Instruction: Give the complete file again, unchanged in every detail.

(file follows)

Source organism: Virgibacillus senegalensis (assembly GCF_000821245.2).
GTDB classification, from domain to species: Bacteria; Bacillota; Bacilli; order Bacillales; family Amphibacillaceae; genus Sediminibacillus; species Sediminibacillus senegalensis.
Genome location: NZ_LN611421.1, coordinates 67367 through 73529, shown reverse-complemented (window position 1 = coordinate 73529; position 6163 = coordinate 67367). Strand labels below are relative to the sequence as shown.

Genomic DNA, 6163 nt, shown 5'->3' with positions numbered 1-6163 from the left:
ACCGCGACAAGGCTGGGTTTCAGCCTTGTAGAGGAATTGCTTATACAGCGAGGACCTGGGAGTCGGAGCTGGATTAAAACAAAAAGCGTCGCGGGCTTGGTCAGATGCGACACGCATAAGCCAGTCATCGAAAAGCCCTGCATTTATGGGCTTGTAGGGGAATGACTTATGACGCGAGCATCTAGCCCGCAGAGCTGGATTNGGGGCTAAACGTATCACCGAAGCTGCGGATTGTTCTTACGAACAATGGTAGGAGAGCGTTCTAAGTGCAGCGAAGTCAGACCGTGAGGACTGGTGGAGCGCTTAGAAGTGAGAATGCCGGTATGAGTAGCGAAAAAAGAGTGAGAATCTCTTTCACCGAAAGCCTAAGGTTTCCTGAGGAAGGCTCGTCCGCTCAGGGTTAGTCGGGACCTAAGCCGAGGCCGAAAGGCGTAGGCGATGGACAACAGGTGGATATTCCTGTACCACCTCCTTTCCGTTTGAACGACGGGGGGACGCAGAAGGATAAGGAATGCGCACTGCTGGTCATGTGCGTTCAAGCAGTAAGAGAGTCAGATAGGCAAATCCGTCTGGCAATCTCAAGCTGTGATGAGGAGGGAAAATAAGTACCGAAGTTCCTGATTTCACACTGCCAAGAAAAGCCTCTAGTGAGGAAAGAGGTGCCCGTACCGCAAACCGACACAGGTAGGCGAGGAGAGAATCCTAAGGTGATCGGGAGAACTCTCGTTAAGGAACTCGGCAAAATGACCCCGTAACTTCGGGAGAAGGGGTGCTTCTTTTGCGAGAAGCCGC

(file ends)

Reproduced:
Source organism: Virgibacillus senegalensis (assembly GCF_000821245.2).
GTDB classification, from domain to species: Bacteria; Bacillota; Bacilli; order Bacillales; family Amphibacillaceae; genus Sediminibacillus; species Sediminibacillus senegalensis.
Genome location: NZ_LN611421.1, coordinates 67367 through 73529, shown reverse-complemented (window position 1 = coordinate 73529; position 6163 = coordinate 67367). Strand labels below are relative to the sequence as shown.

Genomic DNA, 6163 nt, shown 5'->3' with positions numbered 1-6163 from the left:
ACCGCGACAAGGCTGGGTTTCAGCCTTGTAGAGGAATTGCTTATACAGCGAGGACCTGGGAGTCGGAGCTGGATTAAAACAAAAAGCGTCGCGGGCTTGGTCAGATGCGACACGCATAAGCCAGTCATCGAAAAGCCCTGCATTTATGGGCTTGTAGGGGAATGACTTATGACGCGAGCATCTAGCCCGCAGAGCTGGATTNGGGGCTAAACGTATCACCGAAGCTGCGGATTGTTCTTACGAACAATGGTAGGAGAGCGTTCTAAGTGCAGCGAAGTCAGACCGTGAGGACTGGTGGAGCGCTTAGAAGTGAGAATGCCGGTATGAGTAGCGAAAAAAGAGTGAGAATCTCTTTCACCGAAAGCCTAAGGTTTCCTGAGGAAGGCTCGTCCGCTCAGGGTTAGTCGGGACCTAAGCCGAGGCCGAAAGGCGTAGGCGATGGACAACAGGTGGATATTCCTGTACCACCTCCTTTCCGTTTGAACGACGGGGGGACGCAGAAGGATAAGGAATGCGCACTGCTGGTCATGTGCGTTCAAGCAGTAAGAGAGTCAGATAGGCAAATCCGTCTGGCAATCTCAAGCTGTGATGAGGAGGGAAAATAAGTACCGAAGTTCCTGATTTCACACTGCCAAGAAAAGCCTCTAGTGAGGAAAGAGGTGCCCGTACCGCAAACCGACACAGGTAGGCGAGGAGAGAATCCTAAGGTGATCGGGAGAACTCTCGTTAAGGAACTCGGCAAAATGACCCCGTAACTTCGGGAGAAGGGGTGCTTCTTTTGCGAGAAGCCGC